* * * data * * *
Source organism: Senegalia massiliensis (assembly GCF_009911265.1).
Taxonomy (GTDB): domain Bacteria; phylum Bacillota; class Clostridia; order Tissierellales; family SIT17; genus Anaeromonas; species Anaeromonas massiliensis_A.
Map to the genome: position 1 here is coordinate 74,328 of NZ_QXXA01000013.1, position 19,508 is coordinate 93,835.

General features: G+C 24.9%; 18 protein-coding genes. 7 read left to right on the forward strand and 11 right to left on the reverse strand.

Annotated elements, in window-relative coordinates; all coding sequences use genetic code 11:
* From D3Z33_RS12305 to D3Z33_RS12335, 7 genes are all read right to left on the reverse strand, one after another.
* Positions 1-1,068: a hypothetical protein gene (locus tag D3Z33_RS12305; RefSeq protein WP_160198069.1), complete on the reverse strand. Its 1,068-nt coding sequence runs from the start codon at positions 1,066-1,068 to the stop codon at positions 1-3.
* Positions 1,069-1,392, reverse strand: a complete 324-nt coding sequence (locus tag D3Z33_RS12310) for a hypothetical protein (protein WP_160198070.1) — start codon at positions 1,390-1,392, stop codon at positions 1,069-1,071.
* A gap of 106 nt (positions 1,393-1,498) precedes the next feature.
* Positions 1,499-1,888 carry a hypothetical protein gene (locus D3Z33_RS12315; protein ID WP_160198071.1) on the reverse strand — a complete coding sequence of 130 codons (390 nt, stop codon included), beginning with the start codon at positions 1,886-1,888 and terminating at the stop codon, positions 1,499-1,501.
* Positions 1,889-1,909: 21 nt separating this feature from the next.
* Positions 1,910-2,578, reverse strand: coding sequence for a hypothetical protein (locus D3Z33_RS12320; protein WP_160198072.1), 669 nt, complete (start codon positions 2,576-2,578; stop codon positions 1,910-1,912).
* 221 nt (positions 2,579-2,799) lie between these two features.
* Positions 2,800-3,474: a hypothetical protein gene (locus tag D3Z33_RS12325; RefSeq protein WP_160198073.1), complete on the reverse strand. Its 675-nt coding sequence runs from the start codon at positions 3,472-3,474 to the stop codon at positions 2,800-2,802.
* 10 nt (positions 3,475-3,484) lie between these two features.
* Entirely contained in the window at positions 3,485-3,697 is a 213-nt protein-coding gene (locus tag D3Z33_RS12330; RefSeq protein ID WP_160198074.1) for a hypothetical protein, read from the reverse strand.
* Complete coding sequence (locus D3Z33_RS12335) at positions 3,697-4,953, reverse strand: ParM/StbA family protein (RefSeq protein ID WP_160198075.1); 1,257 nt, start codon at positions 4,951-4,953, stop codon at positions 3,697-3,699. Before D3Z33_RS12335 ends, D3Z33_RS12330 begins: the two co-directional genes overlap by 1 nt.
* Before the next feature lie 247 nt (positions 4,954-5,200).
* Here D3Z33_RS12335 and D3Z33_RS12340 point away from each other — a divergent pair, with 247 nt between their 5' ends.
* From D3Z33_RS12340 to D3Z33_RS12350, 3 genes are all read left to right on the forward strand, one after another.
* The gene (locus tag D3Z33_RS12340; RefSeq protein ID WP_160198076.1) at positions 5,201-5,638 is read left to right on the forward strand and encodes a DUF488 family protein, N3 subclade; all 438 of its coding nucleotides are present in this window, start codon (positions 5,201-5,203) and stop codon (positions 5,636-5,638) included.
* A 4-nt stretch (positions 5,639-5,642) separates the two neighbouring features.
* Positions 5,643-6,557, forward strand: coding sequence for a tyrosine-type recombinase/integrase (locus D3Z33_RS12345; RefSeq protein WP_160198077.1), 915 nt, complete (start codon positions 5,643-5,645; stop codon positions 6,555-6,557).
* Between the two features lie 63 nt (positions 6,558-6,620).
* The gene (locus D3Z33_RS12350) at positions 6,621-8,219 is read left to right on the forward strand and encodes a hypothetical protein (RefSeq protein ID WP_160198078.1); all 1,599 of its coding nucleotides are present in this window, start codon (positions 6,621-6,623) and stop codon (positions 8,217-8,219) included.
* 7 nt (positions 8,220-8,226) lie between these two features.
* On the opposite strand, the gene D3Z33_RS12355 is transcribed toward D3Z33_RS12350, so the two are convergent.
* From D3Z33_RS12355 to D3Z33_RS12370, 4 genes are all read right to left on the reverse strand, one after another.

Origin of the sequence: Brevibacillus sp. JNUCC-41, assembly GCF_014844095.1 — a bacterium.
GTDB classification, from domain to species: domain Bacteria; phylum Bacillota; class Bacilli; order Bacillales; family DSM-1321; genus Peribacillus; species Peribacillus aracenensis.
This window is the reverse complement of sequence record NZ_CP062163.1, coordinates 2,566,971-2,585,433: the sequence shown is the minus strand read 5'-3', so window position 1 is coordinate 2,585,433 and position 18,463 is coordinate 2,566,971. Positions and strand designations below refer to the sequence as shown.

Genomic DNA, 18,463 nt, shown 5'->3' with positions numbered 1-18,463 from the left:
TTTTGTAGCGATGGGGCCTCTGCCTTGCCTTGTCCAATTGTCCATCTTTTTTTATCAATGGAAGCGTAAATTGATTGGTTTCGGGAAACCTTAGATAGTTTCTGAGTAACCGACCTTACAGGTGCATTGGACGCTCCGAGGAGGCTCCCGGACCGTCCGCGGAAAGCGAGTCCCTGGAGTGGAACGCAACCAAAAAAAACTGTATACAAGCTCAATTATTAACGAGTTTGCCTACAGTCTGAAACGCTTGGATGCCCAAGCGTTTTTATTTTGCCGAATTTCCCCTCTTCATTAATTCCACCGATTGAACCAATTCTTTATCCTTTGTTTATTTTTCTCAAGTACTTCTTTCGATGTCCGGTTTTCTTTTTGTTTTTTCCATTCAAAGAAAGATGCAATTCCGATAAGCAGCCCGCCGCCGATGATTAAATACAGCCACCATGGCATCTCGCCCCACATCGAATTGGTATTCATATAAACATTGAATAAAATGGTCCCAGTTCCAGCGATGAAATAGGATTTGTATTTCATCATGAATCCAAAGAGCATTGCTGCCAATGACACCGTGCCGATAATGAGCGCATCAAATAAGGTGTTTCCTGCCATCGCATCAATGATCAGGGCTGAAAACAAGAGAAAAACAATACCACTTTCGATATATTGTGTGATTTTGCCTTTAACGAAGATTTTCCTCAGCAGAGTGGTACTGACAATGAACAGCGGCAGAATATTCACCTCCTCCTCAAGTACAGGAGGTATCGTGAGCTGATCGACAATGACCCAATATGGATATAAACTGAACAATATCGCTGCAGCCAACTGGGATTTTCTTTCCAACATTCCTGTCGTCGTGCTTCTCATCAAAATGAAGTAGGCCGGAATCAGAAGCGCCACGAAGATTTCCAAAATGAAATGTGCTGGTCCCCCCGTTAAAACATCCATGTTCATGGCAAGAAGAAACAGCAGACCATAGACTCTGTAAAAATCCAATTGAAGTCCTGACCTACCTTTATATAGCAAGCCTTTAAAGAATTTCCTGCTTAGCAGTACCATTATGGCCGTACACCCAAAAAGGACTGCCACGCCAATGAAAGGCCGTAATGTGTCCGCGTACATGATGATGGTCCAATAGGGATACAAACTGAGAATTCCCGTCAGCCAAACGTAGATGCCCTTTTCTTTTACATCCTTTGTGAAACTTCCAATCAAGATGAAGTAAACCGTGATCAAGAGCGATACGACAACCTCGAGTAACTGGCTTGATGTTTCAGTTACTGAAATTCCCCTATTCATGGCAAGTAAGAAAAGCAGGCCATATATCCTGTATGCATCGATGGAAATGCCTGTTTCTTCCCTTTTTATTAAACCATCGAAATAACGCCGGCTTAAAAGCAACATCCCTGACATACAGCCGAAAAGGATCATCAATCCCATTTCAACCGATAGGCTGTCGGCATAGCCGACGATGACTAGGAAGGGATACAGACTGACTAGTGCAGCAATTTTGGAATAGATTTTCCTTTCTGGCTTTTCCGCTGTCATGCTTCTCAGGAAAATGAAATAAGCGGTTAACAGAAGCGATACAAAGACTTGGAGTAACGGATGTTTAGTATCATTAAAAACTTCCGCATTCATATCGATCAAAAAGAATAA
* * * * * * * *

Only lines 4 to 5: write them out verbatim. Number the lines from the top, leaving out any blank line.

General features: G+C 24.9%; 18 protein-coding genes. 7 read left to right on the forward strand and 11 right to left on the reverse strand.

Annotated elements, in window-relative coordinates; all coding sequences use genetic code 11: